Nigerian comedian Francis Agoda more popularly referred to as I Go Dye has revealed that he once turned down an offer to go abroad for studies.
In an exclusive chat with Punch, the comedian said he once had an opportunity to go study Structural Engineering at the University of New York but he turned it down.
He joked about it saying he probably could have died if he had followed that path.
He said: “I probably could have died by now if I decided to become a Structural Engineer .”
He shed some light on his past saying he was once part of the Junior Engineering Technical Society which helped him express himself in aspects of creativity.
In those early years, as young as 12, he claimed he used the chance the engineering group gave him to build little gadgets and machines like a radio transmitter, a hovercraft, a mini helicopter and a battery table fan among other things.
These ingenuity helped him secure a scholarship to travel abroad in 1992, a move he refused to pursue.
But the entertainer said he chose comedy over a formal education because of the fulfillment he draws from it.
He said: “Academic pursuit depends on personal interest. I am still acquiring knowledge on a daily basis. There is no limit to educational quest.
The truth of the matter is that life is a choice. Until you do things you love, you cannot really be happy. Those things I built at the time are still part of my life today. But I chose comedy because that is where my love lies.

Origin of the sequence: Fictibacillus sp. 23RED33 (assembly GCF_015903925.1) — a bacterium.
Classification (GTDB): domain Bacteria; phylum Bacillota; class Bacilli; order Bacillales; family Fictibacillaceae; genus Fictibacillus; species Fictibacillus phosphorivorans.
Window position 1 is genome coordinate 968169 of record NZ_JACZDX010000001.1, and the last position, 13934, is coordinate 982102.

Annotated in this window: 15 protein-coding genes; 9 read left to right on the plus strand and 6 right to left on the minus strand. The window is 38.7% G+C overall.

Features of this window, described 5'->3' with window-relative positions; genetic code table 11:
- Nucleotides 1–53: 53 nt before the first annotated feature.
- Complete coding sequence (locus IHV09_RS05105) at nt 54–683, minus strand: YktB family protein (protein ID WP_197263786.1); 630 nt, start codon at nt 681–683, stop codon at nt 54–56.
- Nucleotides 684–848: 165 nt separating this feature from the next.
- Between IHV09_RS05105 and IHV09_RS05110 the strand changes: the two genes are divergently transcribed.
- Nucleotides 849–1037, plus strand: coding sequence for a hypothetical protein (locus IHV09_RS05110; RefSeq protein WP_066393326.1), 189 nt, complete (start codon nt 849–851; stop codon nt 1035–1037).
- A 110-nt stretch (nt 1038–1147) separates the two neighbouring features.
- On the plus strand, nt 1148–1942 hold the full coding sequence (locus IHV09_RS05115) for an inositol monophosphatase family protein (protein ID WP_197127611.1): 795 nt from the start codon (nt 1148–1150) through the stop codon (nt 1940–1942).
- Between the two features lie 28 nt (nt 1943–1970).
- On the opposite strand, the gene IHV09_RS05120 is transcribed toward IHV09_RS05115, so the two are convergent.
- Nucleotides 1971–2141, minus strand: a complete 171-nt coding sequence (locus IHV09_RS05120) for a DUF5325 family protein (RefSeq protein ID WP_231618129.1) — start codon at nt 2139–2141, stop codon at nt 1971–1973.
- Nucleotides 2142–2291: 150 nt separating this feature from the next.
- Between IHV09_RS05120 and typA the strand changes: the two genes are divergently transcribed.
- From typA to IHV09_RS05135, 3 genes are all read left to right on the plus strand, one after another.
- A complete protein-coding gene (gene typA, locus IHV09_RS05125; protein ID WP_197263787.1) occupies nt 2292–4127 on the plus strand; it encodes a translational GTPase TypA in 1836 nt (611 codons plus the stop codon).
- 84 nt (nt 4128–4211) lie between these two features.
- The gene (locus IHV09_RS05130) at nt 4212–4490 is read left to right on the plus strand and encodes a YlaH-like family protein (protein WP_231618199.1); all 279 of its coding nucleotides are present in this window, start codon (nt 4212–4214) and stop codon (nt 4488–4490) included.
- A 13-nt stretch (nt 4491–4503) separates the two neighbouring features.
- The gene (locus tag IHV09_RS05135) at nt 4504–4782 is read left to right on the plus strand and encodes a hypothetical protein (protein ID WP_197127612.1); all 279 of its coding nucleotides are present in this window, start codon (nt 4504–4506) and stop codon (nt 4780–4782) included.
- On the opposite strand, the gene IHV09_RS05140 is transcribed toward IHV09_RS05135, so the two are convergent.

“I started building things at the young age of about 12. At a point, I was no longer really comfortable with that path of life.”
He also talked about leaving the village to the city in search of greener pastures and how to better the lives of his family members.
This was the point where he took up comedy and developed the craft.
He said: “When I left the village and came to the city, I imagined how to make life easier for my people. At a point, I realised that my heart was in comedy and decided to tow that path.
“When I declined that scholarship, I had started becoming interested in having an impact on the lives of people. When I left the village, and got to the city, Comedy became a platform through which I could give hope to people. I am happy with the choice I made.
“I have now spent 20 years on stage. I was first featured on A Night of a Thousand Laugh in 2000 and I started doing variety shows when I was in Class Three in the secondary school. People only know you when you become successful. They don’t really know the roads you passed through until you tell stories like this.”